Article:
The Magazine

Liberte, Egalite, Judeophobie

Why Le Pen is the least of France's problems.

May 6, 2002, Vol. 7, No. 33 • By CHRISTOPHER CALDWELL
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The atmosphere of the first round of France's presidential election was captured by candidate Francois Bayrou's visit to Strasbourg on April 9. Bayrou, who represents Valery Giscard d'Estaing's center-right Union of French Democracy (UDF), was scheduled to visit a new mayoral sub-office on Strasbourg's outskirts with the city's elegant, Berkeley-educated UDF mayor, Fabienne Keller. Bayrou got hung up campaigning in another city. While Keller waited for him, she was surrounded by a mob of jeunes des banlieues--or "suburban youth." This is the euphemism the French use for residents of the crime-infested ring of high-rise housing projects (HLMs) that were built on the outskirts of all French cities in the 1960s and '70s.

The "youth," all of them beurs, or Muslims of North African descent, were staging an orchestrated protest against Bayrou, who as education minister in the mid-1990s had opposed letting Muslim girls wear the hijab, the Muslim headscarf, to public schools. But Keller was a convenient stand-in. They shouted insults and obscenities at her, one of them threatening (according to an account I was too embarrassed to ask the mayor to confirm specifically when I interviewed her days later) to take a razor to her private parts. When Bayrou arrived, the two went inside for meetings, and the crowd began to pelt the new building with stones, and howl what was really on their minds. First, "Why did you ban the headscarf!" And second, "F-- off! We don't want to live anymore in a country that has Jews in it!"

Bayrou emerged from the building while the stones were still flying and told the mob, "Talk about Jews that way today, and you may find people talking about young Muslims the same way tomorrow." At some point during Bayrou's visit, an 11-year-old boy jostled up against him and tried to pick his pocket. Bayrou, heedless that the cameras were running, slapped the kid in the face.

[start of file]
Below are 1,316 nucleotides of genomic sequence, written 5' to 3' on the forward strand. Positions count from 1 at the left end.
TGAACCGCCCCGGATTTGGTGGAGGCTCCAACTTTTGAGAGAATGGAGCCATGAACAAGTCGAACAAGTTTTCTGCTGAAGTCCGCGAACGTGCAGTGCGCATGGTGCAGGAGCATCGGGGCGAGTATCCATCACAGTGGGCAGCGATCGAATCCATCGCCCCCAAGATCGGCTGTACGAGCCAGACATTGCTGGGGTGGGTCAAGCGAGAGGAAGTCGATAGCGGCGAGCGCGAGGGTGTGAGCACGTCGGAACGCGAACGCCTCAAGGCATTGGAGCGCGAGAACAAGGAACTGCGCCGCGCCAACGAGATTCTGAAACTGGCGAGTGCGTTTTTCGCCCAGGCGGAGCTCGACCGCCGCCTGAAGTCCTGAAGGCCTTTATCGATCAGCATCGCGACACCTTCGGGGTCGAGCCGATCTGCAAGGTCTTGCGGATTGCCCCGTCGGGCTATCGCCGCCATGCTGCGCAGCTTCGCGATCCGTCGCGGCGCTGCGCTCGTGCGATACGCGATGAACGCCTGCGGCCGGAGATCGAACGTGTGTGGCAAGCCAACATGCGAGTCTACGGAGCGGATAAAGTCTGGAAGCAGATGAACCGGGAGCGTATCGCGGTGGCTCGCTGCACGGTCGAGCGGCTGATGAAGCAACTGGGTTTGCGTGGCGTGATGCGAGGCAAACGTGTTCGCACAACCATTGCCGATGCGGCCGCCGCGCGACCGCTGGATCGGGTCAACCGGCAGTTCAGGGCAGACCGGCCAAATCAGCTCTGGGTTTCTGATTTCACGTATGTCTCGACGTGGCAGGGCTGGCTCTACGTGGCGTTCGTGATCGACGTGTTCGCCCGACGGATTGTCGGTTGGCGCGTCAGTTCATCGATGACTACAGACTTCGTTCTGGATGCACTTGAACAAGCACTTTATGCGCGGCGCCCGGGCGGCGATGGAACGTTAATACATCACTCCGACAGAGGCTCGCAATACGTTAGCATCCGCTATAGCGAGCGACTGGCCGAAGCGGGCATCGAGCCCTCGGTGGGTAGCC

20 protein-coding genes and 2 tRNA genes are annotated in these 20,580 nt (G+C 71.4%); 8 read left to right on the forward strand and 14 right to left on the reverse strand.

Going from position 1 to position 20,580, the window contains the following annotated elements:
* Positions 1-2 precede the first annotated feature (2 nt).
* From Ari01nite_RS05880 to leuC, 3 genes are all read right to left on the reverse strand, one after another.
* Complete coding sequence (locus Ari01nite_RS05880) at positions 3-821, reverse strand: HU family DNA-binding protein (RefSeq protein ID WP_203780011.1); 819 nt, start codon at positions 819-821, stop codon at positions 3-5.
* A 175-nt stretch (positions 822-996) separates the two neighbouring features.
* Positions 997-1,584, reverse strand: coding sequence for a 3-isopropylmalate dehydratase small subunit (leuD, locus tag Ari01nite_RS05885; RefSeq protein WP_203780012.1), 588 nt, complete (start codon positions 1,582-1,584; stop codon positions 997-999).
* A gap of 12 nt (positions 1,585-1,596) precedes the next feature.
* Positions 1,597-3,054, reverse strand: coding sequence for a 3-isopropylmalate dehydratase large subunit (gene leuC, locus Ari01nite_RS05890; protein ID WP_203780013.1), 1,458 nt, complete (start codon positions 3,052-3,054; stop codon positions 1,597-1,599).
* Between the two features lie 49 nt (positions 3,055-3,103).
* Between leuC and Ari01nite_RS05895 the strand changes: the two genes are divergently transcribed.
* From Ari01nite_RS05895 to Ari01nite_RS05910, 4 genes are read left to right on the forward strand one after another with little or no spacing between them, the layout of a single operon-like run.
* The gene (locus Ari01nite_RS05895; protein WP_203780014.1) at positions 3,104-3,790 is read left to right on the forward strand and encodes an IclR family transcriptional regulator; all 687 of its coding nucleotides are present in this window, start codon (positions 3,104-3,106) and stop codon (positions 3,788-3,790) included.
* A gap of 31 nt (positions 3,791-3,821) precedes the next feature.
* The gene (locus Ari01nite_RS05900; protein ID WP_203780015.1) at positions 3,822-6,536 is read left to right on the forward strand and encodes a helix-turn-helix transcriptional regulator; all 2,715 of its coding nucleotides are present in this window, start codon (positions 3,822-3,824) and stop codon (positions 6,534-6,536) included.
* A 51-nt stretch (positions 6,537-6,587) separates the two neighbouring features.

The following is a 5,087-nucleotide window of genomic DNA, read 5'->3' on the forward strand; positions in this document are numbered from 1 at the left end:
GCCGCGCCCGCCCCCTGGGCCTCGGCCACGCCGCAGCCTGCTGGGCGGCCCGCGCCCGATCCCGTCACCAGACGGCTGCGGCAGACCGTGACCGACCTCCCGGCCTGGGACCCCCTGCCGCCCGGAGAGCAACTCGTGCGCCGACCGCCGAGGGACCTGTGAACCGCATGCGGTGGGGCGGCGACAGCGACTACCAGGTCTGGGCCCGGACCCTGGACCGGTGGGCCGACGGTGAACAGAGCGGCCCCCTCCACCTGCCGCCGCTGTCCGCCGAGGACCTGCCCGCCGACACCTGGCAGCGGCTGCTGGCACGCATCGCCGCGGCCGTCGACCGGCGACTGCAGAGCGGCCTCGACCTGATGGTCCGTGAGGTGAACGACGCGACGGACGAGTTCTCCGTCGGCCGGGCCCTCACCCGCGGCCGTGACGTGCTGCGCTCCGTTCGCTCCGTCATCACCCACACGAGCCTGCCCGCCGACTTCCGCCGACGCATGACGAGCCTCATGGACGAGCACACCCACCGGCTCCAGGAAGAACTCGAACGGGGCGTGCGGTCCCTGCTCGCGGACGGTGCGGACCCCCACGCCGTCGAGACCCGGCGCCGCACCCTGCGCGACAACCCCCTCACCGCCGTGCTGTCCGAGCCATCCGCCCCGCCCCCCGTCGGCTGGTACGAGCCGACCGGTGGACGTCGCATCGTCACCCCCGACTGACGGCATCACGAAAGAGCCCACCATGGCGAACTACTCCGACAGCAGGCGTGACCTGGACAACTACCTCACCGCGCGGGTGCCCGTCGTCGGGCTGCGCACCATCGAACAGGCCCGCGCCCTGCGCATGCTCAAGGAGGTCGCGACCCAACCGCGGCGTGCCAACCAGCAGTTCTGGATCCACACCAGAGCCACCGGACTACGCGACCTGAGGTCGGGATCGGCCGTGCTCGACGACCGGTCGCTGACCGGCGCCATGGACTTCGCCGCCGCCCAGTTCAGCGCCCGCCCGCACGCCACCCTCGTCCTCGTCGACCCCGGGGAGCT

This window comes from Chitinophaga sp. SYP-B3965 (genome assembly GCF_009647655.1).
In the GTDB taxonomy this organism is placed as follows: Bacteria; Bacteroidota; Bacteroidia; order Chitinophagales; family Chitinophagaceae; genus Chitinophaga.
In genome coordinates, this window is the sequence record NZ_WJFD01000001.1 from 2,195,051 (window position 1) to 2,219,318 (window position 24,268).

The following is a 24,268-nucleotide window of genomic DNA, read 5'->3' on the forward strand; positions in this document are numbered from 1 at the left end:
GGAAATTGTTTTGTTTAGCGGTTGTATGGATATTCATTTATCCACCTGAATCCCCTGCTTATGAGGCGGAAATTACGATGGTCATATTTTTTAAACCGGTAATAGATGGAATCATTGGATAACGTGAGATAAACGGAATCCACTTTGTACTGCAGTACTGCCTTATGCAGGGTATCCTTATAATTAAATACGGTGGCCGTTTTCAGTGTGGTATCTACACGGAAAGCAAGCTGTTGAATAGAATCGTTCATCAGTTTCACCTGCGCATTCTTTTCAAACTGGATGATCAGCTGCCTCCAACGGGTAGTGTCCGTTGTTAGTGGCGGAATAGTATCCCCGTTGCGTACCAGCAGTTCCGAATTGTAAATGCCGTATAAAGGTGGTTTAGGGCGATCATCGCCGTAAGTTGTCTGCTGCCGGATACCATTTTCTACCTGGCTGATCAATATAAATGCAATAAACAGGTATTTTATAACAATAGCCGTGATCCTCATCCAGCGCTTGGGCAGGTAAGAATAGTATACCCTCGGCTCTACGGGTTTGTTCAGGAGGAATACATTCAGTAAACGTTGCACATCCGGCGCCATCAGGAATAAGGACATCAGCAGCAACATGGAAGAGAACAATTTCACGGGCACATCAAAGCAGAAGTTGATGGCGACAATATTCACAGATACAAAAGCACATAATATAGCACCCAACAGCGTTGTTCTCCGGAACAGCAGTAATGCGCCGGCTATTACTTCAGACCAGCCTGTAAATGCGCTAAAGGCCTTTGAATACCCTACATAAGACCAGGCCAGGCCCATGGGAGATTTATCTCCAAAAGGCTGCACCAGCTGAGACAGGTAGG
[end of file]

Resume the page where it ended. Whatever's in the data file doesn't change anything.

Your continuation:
Politicians of the left tried to make hay of the incident, using it to paint Bayrou as some kind of fogey, and themselves as hip to the country's new and "vibrant" youth culture. "Heck, I live in the suburbs, and no one's ever tried to pick my pockets," said Communist party presidential candidate Robert Hue. "Me neither," added Socialist prime minister Lionel Jospin, also running for president. The French public didn't see it that way. The more the Bayrou slap played on national television, the higher Bayrou's poll numbers rose--as he was seen as willing to support an assertion of authority against the country's lawless youths. He emerged from deep in the pack of 16 presidential candidates to finish a respectable fourth place, just behind Lionel Jospin. To the extent that he mentioned crime at all (and he never did, preferring the euphemism insecurite), Jospin evinced a la-di-da attitude that dropped him to third place and ended his political career.

As French students by the hundreds of thousands stage protest marches across the country, pretty much the entire world knows the result of the first round of the French election. Jacques Chirac, the conservative sitting president, goes into a runoff on May 5 against not Jospin but Jean-Marie Le Pen, leader of the country's fascistic National Front. Le Pen has built his career mimicking the oratory of the rightists who collaborated with Nazi Germany in World War II. He has been a consistent foe of immigration and a practitioner of nudge-nudge, wink-wink cracks against Jews. In the past decade he has added rage against America and the global economy to his oratorical repertory. He is a goon and a gangster, but he had little need to raise divisive issues in the first round. France now has 4,244 crimes per 100,000 residents annually, according to European Union statistics, making it a higher-crime society than even the long-belittled United States. During a week when the top story on tabloid TV was the bloody beating of an 80-year-old man in sleepy Orleans by a gang of beurs who had invaded his house, Le Pen focused, as did Chirac, on the dramatic upsurge in violence over the past decade.

But while crime was what brought voters to the polls, France has an even more ominous problem: a wave of attacks and threats against the country's 700,000 Jews that is unprecedented in the last half century of European history. It includes what Rabbi Abraham Cooper of the Simon Wiesenthal Center describes as "the largest onslaught against European synagogues and Jewish schools since Kristallnacht" in 1938. What is surprising and confusing in all of this is that the "new anti-Semitism" in France is a phenomenon of the left. It has practically nothing to do with Le Pen. In fact, its most dangerous practitioners are to be found among the very crowds thronging the streets to protest him.